Given the increasingly critical role technology plays from adaptive supply chains to innovative customer relationships the fact of widening chasm between companies caused by differing use of technology is incontrovertible.
Transforming Indian banking
The banking industry underwent profound changes of consolidation, spread of electronic banking and increased freedom to combine banking with other financial services. The emerging environment highlights challenges of intensified competition, increased business complexities, profitability, thinning spreads, customer expectations and employee productivity.
These factors, which link innovation to products, customers and markets, necessitate positioning of business in a far more global and synergistic context than through contemporary banking products with advanced consumer-friendly features at affordable prices.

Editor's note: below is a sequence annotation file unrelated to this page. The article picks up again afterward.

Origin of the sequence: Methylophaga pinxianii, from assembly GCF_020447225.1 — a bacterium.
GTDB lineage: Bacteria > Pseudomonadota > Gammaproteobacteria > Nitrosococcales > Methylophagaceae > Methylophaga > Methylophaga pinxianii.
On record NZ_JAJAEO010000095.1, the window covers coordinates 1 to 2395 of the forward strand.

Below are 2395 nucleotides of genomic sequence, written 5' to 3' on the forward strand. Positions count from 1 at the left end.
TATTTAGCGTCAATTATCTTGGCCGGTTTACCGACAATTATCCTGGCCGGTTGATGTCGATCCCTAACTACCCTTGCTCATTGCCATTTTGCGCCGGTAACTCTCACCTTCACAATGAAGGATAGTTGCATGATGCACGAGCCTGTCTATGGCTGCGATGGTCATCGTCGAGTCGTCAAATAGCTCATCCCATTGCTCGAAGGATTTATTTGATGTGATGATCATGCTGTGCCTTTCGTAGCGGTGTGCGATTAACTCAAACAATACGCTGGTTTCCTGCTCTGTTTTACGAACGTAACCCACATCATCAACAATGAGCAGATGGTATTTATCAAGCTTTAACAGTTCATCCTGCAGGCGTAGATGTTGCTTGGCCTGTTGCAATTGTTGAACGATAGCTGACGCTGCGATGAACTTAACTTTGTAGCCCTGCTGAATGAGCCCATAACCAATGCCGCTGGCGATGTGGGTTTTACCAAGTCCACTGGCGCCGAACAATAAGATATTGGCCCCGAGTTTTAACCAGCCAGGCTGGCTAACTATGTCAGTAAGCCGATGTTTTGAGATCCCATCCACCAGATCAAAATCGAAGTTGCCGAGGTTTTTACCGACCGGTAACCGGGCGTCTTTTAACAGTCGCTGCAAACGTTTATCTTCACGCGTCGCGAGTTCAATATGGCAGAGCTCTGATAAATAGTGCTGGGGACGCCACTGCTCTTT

The RBI, particularly since 1993, consistently encouraged banks to adopt advanced technologies to enhance global competitiveness. Innovation became an industry phenomenon and innovative products with focus on information technology, multiple channels and proliferating delivery platforms such as branch, Internet, off-site ATMs, anywhere banking, credit, debit, smart cards, mobile, or fixed-line phones and institutional channels (SWIFT, RTGS, ACH, and so on) are commonplace.
Fiercely creative research and technology teams altered the face of Indian banking through innovations in core banking/clustered solutions, centralised processing, distributed servicing and easily scalable open systems to provide choice and convenience. Service with effective, standardised and controlled processes is the true differentiator in the market. Core banking products such as Flexcube from i-flex solutions, Finnacle from Infosys, Sanchez Profile from Sanchez, and so on cost about Rs 5-8 crore depending on customer base, number of branches, and so on. Typically, these products support various delivery channels such as ATM, phone banking, etc. with real-time processing capabilities enabling a bank and its customers to accurately view account balances, regardless of time and location.